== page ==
Ever since I was a little girl, it has been hammered into my head that if I enjoy any time in my life, it is going to be my years spent in high school. Between football games, parties, and dances, everyone told me there was no way I would not enjoy myself. They stressed that senior “took the cake”, that every year built up to that one milestone of a year. Through conversations, I have realized that I was not the only child who was exposed to the idea of an ideal high school experience, one that could compete with the likes of Grease or Happy Days. But can reality compete with a script?
I walked into my senior year prepared to have as much fun as I possibly could. I was a Varsity Cheerleader, was going to graduate with honors, and had administration in the palm of my hand. I felt that I had all the ammo to blow away this year and make it best. It started off strong, but at the end of my first semester, signs of trouble began. People I had known for years suddenly seemed strangers and things I used to enjoy doing seemed irrelevant. I started declining invitations to parties and going straight to class. Normally, I would have been chit chatting with everyone and making it known that I had arrived. But now I wanted to be invisible.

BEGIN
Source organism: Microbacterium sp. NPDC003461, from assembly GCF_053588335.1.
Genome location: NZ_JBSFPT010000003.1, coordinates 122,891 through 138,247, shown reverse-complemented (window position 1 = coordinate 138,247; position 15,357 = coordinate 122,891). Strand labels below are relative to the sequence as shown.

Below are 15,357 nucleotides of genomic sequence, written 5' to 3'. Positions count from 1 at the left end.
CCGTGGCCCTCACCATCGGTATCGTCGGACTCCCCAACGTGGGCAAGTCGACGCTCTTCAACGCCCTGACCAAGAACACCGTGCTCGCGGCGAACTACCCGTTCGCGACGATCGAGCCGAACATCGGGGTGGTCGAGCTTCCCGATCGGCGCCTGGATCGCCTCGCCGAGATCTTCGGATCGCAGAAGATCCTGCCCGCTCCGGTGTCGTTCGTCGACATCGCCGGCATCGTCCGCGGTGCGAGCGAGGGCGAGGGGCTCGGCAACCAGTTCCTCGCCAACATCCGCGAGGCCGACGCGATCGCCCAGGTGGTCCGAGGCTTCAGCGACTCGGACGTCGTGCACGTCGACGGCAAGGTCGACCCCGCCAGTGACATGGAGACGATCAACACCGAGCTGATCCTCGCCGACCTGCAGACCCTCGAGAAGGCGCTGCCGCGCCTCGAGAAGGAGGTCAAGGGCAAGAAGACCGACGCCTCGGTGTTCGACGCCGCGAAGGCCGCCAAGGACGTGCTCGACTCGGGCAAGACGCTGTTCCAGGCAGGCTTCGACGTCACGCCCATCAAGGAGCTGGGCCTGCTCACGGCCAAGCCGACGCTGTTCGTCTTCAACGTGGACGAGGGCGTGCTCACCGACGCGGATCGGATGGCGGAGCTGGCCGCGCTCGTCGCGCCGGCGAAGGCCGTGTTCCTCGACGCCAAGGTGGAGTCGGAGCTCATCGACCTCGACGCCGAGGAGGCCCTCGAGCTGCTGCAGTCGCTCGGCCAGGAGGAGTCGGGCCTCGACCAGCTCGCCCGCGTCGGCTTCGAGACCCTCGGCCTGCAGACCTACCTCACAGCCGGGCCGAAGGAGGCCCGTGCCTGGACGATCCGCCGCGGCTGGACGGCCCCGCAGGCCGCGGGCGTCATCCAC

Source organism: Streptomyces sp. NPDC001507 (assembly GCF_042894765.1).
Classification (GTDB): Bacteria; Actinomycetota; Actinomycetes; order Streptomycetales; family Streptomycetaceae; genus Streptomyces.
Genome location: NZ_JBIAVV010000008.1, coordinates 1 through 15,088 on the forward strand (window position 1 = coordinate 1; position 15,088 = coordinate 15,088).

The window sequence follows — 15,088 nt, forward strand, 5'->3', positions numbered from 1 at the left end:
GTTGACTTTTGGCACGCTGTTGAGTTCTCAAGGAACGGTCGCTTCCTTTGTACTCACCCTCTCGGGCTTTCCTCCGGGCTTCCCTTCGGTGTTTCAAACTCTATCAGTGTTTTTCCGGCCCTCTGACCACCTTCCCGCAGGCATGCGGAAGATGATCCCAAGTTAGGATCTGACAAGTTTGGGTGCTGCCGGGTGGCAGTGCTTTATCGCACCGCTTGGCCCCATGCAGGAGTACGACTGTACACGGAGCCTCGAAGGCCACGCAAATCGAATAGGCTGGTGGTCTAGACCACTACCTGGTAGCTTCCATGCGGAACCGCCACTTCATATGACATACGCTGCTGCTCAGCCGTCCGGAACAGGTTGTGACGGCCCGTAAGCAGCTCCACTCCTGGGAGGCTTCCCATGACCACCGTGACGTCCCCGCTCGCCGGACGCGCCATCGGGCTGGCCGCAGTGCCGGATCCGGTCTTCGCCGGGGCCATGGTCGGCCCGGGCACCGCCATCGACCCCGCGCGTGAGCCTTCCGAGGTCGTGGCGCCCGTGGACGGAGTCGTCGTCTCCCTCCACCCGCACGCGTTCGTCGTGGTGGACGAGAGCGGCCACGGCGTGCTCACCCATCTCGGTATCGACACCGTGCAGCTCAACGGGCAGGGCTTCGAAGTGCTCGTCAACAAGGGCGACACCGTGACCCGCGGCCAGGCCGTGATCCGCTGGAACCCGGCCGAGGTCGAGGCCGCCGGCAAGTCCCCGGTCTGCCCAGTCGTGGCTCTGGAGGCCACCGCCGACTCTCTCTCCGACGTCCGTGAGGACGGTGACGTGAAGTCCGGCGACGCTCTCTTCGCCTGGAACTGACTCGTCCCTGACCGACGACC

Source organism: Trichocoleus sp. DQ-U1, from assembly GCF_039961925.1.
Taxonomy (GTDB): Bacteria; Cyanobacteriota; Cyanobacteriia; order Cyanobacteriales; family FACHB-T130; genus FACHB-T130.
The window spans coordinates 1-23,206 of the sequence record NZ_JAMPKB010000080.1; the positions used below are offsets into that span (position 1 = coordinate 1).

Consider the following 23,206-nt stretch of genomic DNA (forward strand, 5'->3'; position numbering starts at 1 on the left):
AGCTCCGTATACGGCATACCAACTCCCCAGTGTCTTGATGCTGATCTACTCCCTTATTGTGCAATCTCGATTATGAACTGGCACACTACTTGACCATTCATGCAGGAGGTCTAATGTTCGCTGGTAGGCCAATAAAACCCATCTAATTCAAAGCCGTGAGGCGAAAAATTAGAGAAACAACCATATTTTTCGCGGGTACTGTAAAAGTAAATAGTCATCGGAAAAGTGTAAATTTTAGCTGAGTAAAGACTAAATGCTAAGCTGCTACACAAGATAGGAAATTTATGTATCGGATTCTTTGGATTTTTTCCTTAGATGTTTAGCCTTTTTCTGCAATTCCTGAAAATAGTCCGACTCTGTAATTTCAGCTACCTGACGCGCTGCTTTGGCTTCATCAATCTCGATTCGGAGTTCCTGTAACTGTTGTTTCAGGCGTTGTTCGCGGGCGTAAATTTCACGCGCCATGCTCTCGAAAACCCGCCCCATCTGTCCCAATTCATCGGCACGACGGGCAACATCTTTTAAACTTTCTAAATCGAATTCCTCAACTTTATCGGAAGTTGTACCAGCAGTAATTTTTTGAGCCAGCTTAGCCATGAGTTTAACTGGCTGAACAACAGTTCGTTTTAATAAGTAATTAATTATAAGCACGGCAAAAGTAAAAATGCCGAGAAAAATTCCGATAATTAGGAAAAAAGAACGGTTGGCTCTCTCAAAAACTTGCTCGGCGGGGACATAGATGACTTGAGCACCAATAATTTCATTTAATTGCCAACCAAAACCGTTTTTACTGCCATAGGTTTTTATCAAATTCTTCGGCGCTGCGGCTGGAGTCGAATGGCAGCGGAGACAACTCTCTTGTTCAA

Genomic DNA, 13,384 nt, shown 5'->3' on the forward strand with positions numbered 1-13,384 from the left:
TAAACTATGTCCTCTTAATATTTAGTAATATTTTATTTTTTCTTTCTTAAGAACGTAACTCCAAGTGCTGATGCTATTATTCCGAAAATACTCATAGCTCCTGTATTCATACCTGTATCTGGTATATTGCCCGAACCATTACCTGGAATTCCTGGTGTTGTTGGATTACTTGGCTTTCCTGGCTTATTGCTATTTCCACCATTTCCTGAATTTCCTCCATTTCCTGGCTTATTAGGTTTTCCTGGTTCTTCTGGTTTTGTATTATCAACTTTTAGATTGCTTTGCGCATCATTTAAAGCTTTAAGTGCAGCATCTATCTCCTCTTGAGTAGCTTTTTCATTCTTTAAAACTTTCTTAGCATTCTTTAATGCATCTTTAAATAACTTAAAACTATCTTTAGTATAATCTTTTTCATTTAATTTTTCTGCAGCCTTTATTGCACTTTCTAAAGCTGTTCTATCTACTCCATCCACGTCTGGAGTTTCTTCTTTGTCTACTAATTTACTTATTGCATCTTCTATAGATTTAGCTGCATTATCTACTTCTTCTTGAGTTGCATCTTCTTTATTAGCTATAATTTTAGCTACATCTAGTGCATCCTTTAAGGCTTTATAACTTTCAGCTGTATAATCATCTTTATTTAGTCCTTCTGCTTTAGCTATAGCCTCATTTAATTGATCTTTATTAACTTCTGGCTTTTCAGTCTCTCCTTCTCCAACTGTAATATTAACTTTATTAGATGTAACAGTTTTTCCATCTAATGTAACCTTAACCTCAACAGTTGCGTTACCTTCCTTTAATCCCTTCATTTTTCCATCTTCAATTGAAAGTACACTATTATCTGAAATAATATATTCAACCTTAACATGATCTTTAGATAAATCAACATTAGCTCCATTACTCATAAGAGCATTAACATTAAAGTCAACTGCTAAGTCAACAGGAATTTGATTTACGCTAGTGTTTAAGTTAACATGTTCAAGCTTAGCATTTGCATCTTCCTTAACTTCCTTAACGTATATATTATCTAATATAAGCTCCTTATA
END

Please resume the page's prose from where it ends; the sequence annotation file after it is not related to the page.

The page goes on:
I felt like something was wrong with me. I was so detached from everything I had ever known and I did not understand why I found myself so miserable in what was supposed to be “the best years of my life.” That is when I realized that I let the society I live in brainwash me to think that high school was a carefree experience, labeling them “the best years of our lives.” If anything, high school was a learning experience. I discovered the hard way that learning experiences are not synonymous with carefree.
Looking back, I question whether or not it was my own fault that my senior year did not reach the bar. But I also question whether or not I set that bar or I let society set it for me. I quickly rid my mind of those thoughts and had an epiphany when I did. In the real world, high school is meant for growing up, “finding yourself.” I do not live on a movie set. My actions and words are not premeditated or mapped out.
My high school experience was as idealized as it could have been. I had my share of good times and bad. It balanced me out, humbled me. Detaching myself from all that was familiar was good, because it was when I was out of my comfort zone that I realized the person I want to be and the person I had been was not it. I’m not in high school anymore, and I am not the person I was in high school. Best years of my life? Not a chance. Most influential? They take the cake.
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